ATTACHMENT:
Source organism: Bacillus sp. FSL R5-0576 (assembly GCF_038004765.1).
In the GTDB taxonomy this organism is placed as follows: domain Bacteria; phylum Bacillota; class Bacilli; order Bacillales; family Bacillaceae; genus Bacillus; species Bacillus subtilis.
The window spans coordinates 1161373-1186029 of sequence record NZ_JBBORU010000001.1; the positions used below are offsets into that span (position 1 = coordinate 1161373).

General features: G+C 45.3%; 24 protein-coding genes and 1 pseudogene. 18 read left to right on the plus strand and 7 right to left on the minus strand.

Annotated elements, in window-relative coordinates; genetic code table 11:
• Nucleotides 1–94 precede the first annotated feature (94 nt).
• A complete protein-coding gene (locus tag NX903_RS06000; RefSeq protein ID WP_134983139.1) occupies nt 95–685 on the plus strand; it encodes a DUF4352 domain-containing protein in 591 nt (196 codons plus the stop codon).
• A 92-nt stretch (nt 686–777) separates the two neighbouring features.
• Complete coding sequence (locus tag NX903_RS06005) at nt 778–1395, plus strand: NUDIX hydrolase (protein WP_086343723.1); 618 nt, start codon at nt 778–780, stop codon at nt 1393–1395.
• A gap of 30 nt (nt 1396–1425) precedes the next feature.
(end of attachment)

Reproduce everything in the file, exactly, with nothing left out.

Source organism: Bacillus sp. FSL R5-0576 (assembly GCF_038004765.1).
In the GTDB taxonomy this organism is placed as follows: domain Bacteria; phylum Bacillota; class Bacilli; order Bacillales; family Bacillaceae; genus Bacillus; species Bacillus subtilis.
The window spans coordinates 1161373-1186029 of sequence record NZ_JBBORU010000001.1; the positions used below are offsets into that span (position 1 = coordinate 1161373).

General features: G+C 45.3%; 24 protein-coding genes and 1 pseudogene. 18 read left to right on the plus strand and 7 right to left on the minus strand.

Annotated elements, in window-relative coordinates; genetic code table 11:
• Nucleotides 1–94 precede the first annotated feature (94 nt).
• A complete protein-coding gene (locus tag NX903_RS06000; RefSeq protein ID WP_134983139.1) occupies nt 95–685 on the plus strand; it encodes a DUF4352 domain-containing protein in 591 nt (196 codons plus the stop codon).
• A 92-nt stretch (nt 686–777) separates the two neighbouring features.
• Complete coding sequence (locus tag NX903_RS06005) at nt 778–1395, plus strand: NUDIX hydrolase (protein WP_086343723.1); 618 nt, start codon at nt 778–780, stop codon at nt 1393–1395.
• A gap of 30 nt (nt 1396–1425) precedes the next feature.